Thousands of people stand high to protest against the beheading of a teacher for showing pupils cartoons of the Prophet Mohammed.
Demonstrators on the Place de la Republique held aloft posters declaring: “No to the totalitarianism of thought” and “I am a teacher”. “You do not scare us. We are not afraid. You will not divide us. We are France!” tweeted Prime Minister Jean Castex, who was among those gathered at the historic protest spot.
Castex was accompanied by Education Minister Jean-Michel Blanquer, Paris mayor Anne Hidalgo and junior interior minister Marlene Schiappa who said she was there “in support of teachers, of secularism, of freedom of expression”.
Some in the crowd chanted “I am Samuel”, echoing the “I am Charlie” cry that traveled around the world after Islamist gunmen killed 12 people at the Charlie Hebdo satirical magazine in 2015 for publishing caricatures of the Islamic prophet.
Abouyezidovitch approached students outside the school, located in the Parisian suburb of Conflans-Sainte-Honorine, asking them to point out Paty before attacking the teacher on his way home, Ricard said. Abouyezidovitch, who was not known to intelligence services, lived in Évreux, more than an hour’s drive from the scene of the attack, the prosecutor said. It was unclear if Abouyezidovitch had attended Collège du Bois d’Alene.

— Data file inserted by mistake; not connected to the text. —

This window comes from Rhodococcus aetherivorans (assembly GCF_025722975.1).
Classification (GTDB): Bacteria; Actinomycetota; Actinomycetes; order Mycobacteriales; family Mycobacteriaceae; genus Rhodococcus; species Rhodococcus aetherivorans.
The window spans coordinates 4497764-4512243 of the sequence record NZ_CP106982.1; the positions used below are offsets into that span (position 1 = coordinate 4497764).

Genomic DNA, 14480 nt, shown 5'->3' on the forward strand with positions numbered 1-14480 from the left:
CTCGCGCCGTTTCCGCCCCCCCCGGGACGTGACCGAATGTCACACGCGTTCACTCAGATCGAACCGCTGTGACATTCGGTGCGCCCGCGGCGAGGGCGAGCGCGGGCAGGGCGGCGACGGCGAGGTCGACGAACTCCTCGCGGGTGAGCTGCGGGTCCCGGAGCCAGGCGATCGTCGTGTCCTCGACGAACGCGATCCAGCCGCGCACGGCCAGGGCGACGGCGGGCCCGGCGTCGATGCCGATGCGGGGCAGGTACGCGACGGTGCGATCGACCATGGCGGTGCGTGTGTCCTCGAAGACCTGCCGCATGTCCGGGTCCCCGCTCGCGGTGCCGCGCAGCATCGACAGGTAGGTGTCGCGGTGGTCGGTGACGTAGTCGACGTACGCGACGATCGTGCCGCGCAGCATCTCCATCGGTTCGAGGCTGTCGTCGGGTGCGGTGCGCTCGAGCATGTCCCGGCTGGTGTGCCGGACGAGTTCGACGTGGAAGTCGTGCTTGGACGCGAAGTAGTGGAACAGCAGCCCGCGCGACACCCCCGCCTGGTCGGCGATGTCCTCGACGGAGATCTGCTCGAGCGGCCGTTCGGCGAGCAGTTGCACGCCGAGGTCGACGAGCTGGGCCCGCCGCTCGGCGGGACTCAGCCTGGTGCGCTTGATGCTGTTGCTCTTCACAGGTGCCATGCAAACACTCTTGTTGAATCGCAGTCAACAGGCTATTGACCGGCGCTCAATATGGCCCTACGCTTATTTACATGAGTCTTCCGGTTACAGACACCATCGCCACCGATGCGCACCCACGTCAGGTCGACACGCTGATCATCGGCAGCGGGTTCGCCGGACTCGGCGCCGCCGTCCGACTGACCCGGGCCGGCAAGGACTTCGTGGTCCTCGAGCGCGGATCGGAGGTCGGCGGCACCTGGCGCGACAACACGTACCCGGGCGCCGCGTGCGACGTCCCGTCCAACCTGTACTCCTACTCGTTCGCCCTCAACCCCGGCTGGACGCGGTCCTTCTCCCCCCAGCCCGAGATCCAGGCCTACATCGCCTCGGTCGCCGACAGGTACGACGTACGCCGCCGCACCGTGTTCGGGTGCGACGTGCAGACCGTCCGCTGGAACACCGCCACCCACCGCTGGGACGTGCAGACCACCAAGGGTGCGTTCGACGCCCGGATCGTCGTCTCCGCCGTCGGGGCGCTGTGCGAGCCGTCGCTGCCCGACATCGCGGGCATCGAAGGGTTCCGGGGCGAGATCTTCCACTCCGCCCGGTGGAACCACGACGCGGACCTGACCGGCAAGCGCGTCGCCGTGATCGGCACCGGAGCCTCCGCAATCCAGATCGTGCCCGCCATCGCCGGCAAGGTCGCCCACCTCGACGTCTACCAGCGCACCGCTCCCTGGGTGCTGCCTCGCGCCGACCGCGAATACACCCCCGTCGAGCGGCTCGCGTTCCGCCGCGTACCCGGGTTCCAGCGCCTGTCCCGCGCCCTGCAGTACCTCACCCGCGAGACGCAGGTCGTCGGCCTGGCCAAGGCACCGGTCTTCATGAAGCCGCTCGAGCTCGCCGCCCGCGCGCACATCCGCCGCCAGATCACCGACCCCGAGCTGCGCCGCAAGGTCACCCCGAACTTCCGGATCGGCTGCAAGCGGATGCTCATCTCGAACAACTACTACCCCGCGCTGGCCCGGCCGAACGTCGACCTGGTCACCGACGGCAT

Paty had organized a lesson around the Charlie Hebdo caricatures, Ricard said. Nordine Chaouadi, a parent of one of the pupils at the school, told Agence France-Presse that Paty took measures to avoid offending the Muslim youngsters in his class.
“It was just to preserve them. It was out of pure kindness because he had to show a caricature of the prophet of Islam and simply said to the Muslim children: ‘Go out, I don’t want it to hurt your feelings.’ That’s what my son told me,” he said.